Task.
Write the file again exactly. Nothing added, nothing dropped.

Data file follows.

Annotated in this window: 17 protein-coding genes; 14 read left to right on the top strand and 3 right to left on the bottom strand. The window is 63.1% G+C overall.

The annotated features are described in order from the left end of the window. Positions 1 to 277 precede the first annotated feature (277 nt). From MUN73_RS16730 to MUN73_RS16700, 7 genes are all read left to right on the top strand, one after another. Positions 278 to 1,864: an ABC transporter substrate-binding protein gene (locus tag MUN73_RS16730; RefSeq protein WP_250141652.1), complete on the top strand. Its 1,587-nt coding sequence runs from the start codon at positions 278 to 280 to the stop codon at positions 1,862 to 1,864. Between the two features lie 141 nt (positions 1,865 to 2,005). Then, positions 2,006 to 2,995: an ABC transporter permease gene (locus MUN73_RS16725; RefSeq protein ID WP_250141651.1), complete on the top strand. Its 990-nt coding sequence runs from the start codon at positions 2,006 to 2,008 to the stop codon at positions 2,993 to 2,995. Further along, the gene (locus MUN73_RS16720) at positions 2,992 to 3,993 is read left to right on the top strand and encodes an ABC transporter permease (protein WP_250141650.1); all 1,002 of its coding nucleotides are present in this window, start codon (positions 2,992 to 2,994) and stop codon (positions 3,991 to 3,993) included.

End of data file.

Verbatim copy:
Annotated in this window: 17 protein-coding genes; 14 read left to right on the top strand and 3 right to left on the bottom strand. The window is 63.1% G+C overall.

The annotated features are described in order from the left end of the window. Positions 1 to 277 precede the first annotated feature (277 nt). From MUN73_RS16730 to MUN73_RS16700, 7 genes are all read left to right on the top strand, one after another. Positions 278 to 1,864: an ABC transporter substrate-binding protein gene (locus tag MUN73_RS16730; RefSeq protein WP_250141652.1), complete on the top strand. Its 1,587-nt coding sequence runs from the start codon at positions 278 to 280 to the stop codon at positions 1,862 to 1,864. Between the two features lie 141 nt (positions 1,865 to 2,005). Then, positions 2,006 to 2,995: an ABC transporter permease gene (locus MUN73_RS16725; RefSeq protein ID WP_250141651.1), complete on the top strand. Its 990-nt coding sequence runs from the start codon at positions 2,006 to 2,008 to the stop codon at positions 2,993 to 2,995. Further along, the gene (locus MUN73_RS16720) at positions 2,992 to 3,993 is read left to right on the top strand and encodes an ABC transporter permease (protein WP_250141650.1); all 1,002 of its coding nucleotides are present in this window, start codon (positions 2,992 to 2,994) and stop codon (positions 3,991 to 3,993) included.